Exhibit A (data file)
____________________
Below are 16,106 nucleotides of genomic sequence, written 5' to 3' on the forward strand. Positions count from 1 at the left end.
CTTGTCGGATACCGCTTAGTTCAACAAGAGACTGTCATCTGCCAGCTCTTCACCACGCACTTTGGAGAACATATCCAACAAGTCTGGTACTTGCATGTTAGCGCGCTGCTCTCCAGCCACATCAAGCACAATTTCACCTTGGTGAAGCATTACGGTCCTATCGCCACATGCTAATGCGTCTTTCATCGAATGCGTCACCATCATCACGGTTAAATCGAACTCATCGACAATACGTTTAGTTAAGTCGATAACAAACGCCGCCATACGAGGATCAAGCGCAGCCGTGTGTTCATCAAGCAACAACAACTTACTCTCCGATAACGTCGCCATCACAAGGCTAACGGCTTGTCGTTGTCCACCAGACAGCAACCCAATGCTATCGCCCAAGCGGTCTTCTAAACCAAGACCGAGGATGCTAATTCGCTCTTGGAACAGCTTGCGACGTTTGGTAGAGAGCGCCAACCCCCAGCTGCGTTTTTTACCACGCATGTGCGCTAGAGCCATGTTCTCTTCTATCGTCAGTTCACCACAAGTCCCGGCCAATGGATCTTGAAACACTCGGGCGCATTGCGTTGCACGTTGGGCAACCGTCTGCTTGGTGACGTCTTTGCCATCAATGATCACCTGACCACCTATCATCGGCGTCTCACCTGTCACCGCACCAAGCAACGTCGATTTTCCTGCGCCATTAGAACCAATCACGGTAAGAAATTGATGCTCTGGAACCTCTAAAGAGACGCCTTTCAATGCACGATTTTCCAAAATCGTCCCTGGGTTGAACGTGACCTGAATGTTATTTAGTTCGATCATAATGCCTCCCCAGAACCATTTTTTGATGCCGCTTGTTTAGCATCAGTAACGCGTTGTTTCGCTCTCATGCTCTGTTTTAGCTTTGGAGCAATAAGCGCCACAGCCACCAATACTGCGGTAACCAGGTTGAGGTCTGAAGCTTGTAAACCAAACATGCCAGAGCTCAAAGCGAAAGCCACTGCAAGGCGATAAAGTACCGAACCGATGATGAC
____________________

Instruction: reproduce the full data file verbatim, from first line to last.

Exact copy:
Below are 16,106 nucleotides of genomic sequence, written 5' to 3' on the forward strand. Positions count from 1 at the left end.
CTTGTCGGATACCGCTTAGTTCAACAAGAGACTGTCATCTGCCAGCTCTTCACCACGCACTTTGGAGAACATATCCAACAAGTCTGGTACTTGCATGTTAGCGCGCTGCTCTCCAGCCACATCAAGCACAATTTCACCTTGGTGAAGCATTACGGTCCTATCGCCACATGCTAATGCGTCTTTCATCGAATGCGTCACCATCATCACGGTTAAATCGAACTCATCGACAATACGTTTAGTTAAGTCGATAACAAACGCCGCCATACGAGGATCAAGCGCAGCCGTGTGTTCATCAAGCAACAACAACTTACTCTCCGATAACGTCGCCATCACAAGGCTAACGGCTTGTCGTTGTCCACCAGACAGCAACCCAATGCTATCGCCCAAGCGGTCTTCTAAACCAAGACCGAGGATGCTAATTCGCTCTTGGAACAGCTTGCGACGTTTGGTAGAGAGCGCCAACCCCCAGCTGCGTTTTTTACCACGCATGTGCGCTAGAGCCATGTTCTCTTCTATCGTCAGTTCACCACAAGTCCCGGCCAATGGATCTTGAAACACTCGGGCGCATTGCGTTGCACGTTGGGCAACCGTCTGCTTGGTGACGTCTTTGCCATCAATGATCACCTGACCACCTATCATCGGCGTCTCACCTGTCACCGCACCAAGCAACGTCGATTTTCCTGCGCCATTAGAACCAATCACGGTAAGAAATTGATGCTCTGGAACCTCTAAAGAGACGCCTTTCAATGCACGATTTTCCAAAATCGTCCCTGGGTTGAACGTGACCTGAATGTTATTTAGTTCGATCATAATGCCTCCCCAGAACCATTTTTTGATGCCGCTTGTTTAGCATCAGTAACGCGTTGTTTCGCTCTCATGCTCTGTTTTAGCTTTGGAGCAATAAGCGCCACAGCCACCAATACTGCGGTAACCAGGTTGAGGTCTGAAGCTTGTAAACCAAACATGCCAGAGCTCAAAGCGAAAGCCACTGCAAGGCGATAAAGTACCGAACCGATGATGAC